A Torque Wrench is a vital tool used to apply the necessary torque when tightening bolts and nuts. It finds applications in the automotive, aerospace, engineering, and construction industries.
This tool has been in the market for over a century. But it has seen considerable improvements over the decades, thanks to technology.
When using a torque wrench, you always want to achieve consistent accuracy while avoiding overtightening or under-tightening situations. Selecting the right torque wrench for your applications and sticking to the torquing best practices are critical to achieving the desired outcomes.
Below, we have discussed how accuracy and range limit the use of wrenches in specific applications and how this will guide you in the selection process. But first, let’s see the types of torque wrenches and their common uses cases.
Types of Torque Wrenches and Use Cases
There are different torque wrenches in the market, each with varying shapes, sizes, and use cases. Some of the common torque wrenches include:
- Digital/electronic torque wrenches. They have an electric sensor; hence they do not feature any moving parts. The sensor checks the twisting force and prompts the user via a digital display. These wrenches are best used in field or research applications where there’s a need to collect electronic data.
- Beam torque wrenches. They feature a simplistic design and are easy to use. Beam types feature a scale, and once the right torque level is reached, it stops tightening.
- Click torque wrenches. These types give an audible click sound after achieving the desired torque setting.
- Dial torque wrenches. These are beam-type wrenches that are wider than the classical types. They are considered the most accurate and are commonly used in the automotive, aerospace, and defense industries.
Contrary to popular opinion, most torque wrenches listed above are used for tightening and loosening applications. However, exceeding the maximum torque rating that the wrench can handle (except for the digital type) can affect the wrench calibration or damage the tool itself. This is more likely to happen when loosening a tight bolt; hence most manufacturers will recommend using it for tightening applications only.
Torque Wrench Accuracy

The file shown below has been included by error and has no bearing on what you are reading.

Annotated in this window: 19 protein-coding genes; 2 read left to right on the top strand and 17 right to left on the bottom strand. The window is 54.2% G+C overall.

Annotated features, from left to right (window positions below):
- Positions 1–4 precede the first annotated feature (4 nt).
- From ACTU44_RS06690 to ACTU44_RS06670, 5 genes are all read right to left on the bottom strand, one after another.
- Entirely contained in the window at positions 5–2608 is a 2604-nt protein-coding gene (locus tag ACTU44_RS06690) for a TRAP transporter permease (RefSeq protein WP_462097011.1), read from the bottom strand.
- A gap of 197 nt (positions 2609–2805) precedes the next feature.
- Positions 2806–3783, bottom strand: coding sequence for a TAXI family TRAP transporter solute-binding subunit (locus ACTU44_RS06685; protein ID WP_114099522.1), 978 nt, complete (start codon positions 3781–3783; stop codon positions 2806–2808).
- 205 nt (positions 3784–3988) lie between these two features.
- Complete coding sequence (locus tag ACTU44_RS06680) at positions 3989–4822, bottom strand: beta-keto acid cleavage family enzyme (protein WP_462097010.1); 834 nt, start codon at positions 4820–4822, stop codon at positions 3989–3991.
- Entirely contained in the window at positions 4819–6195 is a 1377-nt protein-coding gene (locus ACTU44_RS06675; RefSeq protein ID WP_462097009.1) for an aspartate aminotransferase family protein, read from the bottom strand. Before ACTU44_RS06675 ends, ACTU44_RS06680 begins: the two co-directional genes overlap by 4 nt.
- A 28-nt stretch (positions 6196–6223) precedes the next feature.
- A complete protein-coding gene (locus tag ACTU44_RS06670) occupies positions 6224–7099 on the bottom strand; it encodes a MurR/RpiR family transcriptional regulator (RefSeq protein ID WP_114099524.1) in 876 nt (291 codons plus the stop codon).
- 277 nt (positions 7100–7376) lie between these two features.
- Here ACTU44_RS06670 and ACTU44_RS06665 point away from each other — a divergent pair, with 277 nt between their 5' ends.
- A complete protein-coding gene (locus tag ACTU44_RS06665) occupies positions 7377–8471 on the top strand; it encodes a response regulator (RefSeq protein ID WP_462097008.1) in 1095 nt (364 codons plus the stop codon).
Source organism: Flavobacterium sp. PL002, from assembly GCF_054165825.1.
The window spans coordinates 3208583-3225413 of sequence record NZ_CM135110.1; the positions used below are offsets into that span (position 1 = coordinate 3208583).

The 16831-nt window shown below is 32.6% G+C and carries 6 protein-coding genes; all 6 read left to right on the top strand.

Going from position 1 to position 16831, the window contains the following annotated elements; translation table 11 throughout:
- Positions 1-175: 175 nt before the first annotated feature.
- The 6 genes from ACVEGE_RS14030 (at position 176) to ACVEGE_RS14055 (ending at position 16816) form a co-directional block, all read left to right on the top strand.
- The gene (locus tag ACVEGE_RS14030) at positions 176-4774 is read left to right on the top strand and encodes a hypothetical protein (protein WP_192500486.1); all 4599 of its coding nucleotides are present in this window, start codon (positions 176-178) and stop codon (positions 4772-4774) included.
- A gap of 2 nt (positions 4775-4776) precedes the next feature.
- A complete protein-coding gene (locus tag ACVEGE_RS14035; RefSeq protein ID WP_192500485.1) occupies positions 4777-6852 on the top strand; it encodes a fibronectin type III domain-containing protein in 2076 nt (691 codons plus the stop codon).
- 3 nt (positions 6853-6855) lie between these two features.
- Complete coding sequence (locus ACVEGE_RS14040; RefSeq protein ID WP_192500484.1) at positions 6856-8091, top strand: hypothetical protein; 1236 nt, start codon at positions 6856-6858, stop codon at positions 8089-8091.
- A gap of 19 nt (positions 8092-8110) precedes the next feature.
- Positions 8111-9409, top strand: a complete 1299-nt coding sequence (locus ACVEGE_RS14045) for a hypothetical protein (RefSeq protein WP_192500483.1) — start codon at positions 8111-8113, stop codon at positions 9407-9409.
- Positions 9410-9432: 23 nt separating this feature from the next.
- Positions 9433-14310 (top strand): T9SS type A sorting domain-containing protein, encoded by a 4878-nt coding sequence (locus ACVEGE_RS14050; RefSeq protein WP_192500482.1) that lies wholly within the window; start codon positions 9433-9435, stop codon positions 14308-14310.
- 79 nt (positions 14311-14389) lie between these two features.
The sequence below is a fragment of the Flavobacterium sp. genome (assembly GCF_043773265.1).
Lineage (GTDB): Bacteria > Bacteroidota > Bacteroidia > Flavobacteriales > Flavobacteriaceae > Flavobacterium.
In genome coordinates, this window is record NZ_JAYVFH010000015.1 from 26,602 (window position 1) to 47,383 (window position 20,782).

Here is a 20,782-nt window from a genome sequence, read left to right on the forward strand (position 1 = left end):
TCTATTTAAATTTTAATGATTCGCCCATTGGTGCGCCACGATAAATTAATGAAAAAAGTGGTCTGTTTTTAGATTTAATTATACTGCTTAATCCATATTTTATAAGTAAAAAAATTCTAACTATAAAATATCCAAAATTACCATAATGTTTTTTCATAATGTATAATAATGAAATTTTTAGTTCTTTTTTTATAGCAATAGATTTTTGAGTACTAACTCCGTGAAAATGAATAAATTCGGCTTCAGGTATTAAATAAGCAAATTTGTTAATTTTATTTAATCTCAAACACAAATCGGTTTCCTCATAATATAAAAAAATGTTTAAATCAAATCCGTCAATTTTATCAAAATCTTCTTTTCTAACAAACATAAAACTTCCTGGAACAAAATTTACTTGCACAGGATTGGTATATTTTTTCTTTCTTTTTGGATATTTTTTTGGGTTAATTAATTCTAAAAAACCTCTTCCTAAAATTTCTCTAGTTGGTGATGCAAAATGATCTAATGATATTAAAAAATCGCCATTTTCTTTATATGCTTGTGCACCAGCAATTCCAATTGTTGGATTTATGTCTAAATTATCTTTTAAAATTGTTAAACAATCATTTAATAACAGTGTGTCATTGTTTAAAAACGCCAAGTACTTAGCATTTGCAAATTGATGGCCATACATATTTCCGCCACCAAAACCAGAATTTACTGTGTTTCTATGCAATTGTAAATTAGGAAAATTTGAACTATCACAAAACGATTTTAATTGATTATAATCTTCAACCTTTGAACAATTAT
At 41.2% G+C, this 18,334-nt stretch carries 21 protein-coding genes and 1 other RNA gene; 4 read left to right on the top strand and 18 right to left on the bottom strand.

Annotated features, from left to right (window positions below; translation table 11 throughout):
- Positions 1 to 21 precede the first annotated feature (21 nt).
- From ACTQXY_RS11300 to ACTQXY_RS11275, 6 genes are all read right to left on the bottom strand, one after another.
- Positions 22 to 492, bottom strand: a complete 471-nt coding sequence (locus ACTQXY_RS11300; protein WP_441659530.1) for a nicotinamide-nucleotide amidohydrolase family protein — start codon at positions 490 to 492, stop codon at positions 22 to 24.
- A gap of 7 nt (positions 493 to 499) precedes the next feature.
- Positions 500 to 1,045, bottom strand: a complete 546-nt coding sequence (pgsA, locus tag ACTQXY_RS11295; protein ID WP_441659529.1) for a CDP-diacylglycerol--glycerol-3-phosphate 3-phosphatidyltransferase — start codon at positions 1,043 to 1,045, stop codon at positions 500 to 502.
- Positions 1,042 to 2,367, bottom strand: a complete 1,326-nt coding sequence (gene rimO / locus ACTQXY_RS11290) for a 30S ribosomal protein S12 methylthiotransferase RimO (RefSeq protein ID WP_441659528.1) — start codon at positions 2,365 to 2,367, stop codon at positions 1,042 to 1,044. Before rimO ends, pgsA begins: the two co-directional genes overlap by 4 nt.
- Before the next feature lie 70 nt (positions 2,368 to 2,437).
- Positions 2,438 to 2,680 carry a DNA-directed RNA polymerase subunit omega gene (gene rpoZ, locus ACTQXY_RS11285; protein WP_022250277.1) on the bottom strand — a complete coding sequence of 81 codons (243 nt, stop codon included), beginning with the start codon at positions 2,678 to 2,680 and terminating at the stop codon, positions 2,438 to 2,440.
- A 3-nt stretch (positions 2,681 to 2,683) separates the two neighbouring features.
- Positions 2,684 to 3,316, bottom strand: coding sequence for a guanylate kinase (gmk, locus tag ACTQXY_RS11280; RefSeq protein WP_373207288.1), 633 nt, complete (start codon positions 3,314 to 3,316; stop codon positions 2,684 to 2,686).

The accuracy of a torque wrench is dependent on the following factors:
Every wrench is tested, calibrated, and certified by the U.S National Institute of Standards and Technology. However, once the wrench is used, it slowly loses calibration accuracy. It’s therefore recommended to schedule wrench calibration services at least once or twice annually, depending on the application.
When reading measurements from certain wrenches, such as the beam-types, parallax errors may introduce inconsistency. Gauge graduation is another concern. With wrenches graduated in increments of 5 or 10 ft-lb, the observed accuracy would typically not exceed 2.5 or 5 ft-lb increments. Digital wrenches are the only types that allow for accuracy at increments of one unit of measure.
Every torque wrench operates within a given accuracy range, such as ±2-4% over 20% to 100% of full-scale. Imagine that a beam-type wrench has a 40-250 ft-lb range with an accuracy range of ±2-4% over 20% to 100% of full-scale. This means that at the lower end of the accuracy range, i.e., 50 ft-lbs (20% of 250 ft-lbs), the wrench is accurate within the ±1 ft-lbs (2% of 50 ft-lbs).
If the scale is graduated in increments of 5 ft-lb or, even worse, 10 ft-lb increments, it’s almost impossible to read accuracy within the ±1 ft-lbs. So it’s important to consider the accuracy range, measurement scale, and gauge graduation.
Torque Wrench Range
Besides the accuracy range, torque wrenches are also manufactured in given torque ranges. For example, a 30-200 ft-lb dial-beam wrench or a 50-250 ft-lb click wrench. Before choosing a torque wrench, you should understand the torque range you need for your applications. That said, you may at times require more than one torque wrench of varying torque ranges to meet the desired torque settings while tightening or loosening a nut.
Selecting a Torque Wrench
When choosing a torque wrench in the market, pay attention to its calibration, measurement scale, and accuracy range. Similarly, ensure the wrench you have selected has a torque range that matches your unique applications. Where necessary, seek help from a trusted professional to avoid selection mistakes. Contact Max Pro today for all of your torque wrench needs.